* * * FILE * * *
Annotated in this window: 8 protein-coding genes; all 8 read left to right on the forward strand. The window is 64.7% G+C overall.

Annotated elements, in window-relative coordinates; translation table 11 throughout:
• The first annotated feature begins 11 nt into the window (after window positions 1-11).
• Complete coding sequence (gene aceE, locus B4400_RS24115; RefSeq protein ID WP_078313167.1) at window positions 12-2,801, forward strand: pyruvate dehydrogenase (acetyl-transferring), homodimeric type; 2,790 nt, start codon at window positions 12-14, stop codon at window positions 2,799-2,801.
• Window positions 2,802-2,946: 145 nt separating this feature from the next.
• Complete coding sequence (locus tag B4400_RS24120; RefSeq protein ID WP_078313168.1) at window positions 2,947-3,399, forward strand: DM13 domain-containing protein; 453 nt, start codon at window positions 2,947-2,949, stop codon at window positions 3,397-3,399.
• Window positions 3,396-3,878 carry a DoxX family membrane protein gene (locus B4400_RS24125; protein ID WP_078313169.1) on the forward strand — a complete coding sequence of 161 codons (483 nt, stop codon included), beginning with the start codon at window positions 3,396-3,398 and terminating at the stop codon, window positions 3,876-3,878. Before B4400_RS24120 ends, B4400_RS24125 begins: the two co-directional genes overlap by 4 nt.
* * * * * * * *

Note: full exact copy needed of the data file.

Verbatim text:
Annotated in this window: 8 protein-coding genes; all 8 read left to right on the forward strand. The window is 64.7% G+C overall.

Annotated elements, in window-relative coordinates; translation table 11 throughout:
• The first annotated feature begins 11 nt into the window (after window positions 1-11).
• Complete coding sequence (gene aceE, locus B4400_RS24115; RefSeq protein ID WP_078313167.1) at window positions 12-2,801, forward strand: pyruvate dehydrogenase (acetyl-transferring), homodimeric type; 2,790 nt, start codon at window positions 12-14, stop codon at window positions 2,799-2,801.
• Window positions 2,802-2,946: 145 nt separating this feature from the next.
• Complete coding sequence (locus tag B4400_RS24120; RefSeq protein ID WP_078313168.1) at window positions 2,947-3,399, forward strand: DM13 domain-containing protein; 453 nt, start codon at window positions 2,947-2,949, stop codon at window positions 3,397-3,399.
• Window positions 3,396-3,878 carry a DoxX family membrane protein gene (locus B4400_RS24125; protein ID WP_078313169.1) on the forward strand — a complete coding sequence of 161 codons (483 nt, stop codon included), beginning with the start codon at window positions 3,396-3,398 and terminating at the stop codon, window positions 3,876-3,878. Before B4400_RS24120 ends, B4400_RS24125 begins: the two co-directional genes overlap by 4 nt.